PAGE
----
Saturday, August 29, 2009

I can't remember where I read or heard this, but somebody somewhere was discussing what should be the proper response of nurses and doctors towards a parent who is just finding out that their new baby has Down Syndrome. I would have guessed the proper therapeutic response to this kind of parent would be to listen, be silent, maybe say I'm sorry, maybe ask if the new parents would like to talk about it, possibly offer resources such as support groups, etc. Those are the kinds of things I learned in nursing school ions ago.....

However, the responses I read from parents were quite opposite of that! These parents were sharing their memories of the moment they received the diagnosis. It seemed that the way the doctor presented this information made all the difference in how the parents were able to initially cope. "There is something wrong with your baby..." is not the proper way for a doctor to introduce this kind of diagnosis.

Here is, FYI, what to say and what not to say to a parent just finding out their child has Down Syndrome.

Do NOT say:
1. "I'm sorry", "What a shame", "How sad"
2. "It could be worse" or "At least your other children are normal"
3. "Does that run in your family?" (or anything else that implies blame on the parents)
4. "God has a purpose in everything" or "God gives special children to special parents"
5. "I could not handle that" or "You are a saint"
6. "People with Down Syndrome are such happy and loving people"

DO say:
1. "Congratulations!" (Yes, congratulations, they are new parents after all)
2. "What a handsome boy", "He looks like you"
3. "I feel honored to know him"
4. "Tell me about Down Syndrome so I can learn about it"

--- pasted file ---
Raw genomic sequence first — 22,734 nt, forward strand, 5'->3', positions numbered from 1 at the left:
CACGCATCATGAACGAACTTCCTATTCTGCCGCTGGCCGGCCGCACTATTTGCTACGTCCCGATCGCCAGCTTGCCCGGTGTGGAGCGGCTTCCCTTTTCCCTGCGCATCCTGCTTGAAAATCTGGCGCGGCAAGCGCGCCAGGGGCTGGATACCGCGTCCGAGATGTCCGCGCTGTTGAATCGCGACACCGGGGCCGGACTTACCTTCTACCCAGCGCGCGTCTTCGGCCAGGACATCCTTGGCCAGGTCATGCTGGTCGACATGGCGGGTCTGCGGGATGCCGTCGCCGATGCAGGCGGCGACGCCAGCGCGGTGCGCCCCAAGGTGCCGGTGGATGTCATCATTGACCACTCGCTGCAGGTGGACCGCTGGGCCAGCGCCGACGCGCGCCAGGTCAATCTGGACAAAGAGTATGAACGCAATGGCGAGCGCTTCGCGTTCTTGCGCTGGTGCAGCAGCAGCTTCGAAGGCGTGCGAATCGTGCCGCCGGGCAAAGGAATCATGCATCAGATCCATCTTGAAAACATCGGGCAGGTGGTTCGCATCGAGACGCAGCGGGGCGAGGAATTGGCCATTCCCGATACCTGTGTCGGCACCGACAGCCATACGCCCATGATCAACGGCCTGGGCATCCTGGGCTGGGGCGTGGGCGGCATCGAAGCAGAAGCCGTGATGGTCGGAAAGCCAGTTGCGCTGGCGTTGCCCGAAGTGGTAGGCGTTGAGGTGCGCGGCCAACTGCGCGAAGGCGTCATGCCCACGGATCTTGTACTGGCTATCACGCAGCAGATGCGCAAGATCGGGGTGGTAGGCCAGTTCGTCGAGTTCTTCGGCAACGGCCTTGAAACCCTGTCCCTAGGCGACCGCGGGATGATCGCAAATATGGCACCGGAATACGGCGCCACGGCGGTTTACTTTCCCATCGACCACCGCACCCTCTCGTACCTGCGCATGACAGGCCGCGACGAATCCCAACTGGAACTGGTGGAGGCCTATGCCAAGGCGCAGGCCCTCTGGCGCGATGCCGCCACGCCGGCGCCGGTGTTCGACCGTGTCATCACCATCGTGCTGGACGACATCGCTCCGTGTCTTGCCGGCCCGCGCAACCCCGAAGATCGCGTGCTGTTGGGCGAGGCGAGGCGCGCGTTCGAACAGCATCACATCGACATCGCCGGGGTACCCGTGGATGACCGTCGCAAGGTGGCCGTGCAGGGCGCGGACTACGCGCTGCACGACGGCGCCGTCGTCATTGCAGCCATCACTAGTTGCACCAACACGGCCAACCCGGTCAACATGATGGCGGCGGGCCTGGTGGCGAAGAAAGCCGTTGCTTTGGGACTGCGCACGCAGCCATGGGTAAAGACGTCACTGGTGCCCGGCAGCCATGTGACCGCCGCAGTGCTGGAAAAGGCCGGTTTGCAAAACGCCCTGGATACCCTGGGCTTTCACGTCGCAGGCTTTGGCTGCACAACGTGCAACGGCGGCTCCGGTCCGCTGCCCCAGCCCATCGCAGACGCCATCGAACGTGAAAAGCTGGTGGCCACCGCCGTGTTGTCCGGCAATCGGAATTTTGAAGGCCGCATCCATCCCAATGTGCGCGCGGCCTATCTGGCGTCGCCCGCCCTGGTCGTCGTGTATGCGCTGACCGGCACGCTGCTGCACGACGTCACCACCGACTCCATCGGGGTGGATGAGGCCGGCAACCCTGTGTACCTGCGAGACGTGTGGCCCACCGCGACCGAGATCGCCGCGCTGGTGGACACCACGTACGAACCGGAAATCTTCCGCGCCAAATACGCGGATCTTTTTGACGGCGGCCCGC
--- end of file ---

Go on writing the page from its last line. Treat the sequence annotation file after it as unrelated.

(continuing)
5. "There will be hard times but there will be really joyful times too"
6. "She will teach us more than we will teach her"

I remember so many varying reactions to our announcement that we were adopting a child with Down Syndrome rubbed me the wrong way while some comments were very touching. Once John told his co-worker that we were adopting and showed him Ava's picture. After a bit of a silence, John announced, "I'm sure you can see she has special needs". And the guy smiled, and responded, "We all have special needs". I haven't forgotten that.

If you're parenting a special child, I'd love to hear how you received your child's diagnosis and what you remember about that first moment.

10 comments:

Anonymous said...

One that that irritated me about what people said about Sawyer (and also about our 2 who are adopted), "God gives special kids to special people" or "You are a special person". Every time it pops into my head (but luckily not out of my mouth), "So, you must not be so special, huh?".

Weird what things irritate you and what things do not. We knew from prenatal scans that Sawyer probably had T21 so we were better prepared than most.

I've heard horror stories from parents who were told in not so subtle ways.

Jan

Pan Cratius said...

Yeah, I like the co workers´ response, we all have special needs.

Alice said...

I like the ones who ask me if I am aware that A has Down Syndrome. They assume we must not know or we wouldn't have chosen him. Sometimes I explain, and sometimes I just leave them puzzled.:)

Daughter of the King said...

When my family adopted my first brother with Down Syndrome I was nine. I remember how my Grandpa refused to look at Brent or talk to him. This was all because he was Chinese and had DS.

Thanks for the post1 I hope that you don't mind but I put a link for it on my blogs post today.Valuable information that people shoudl know.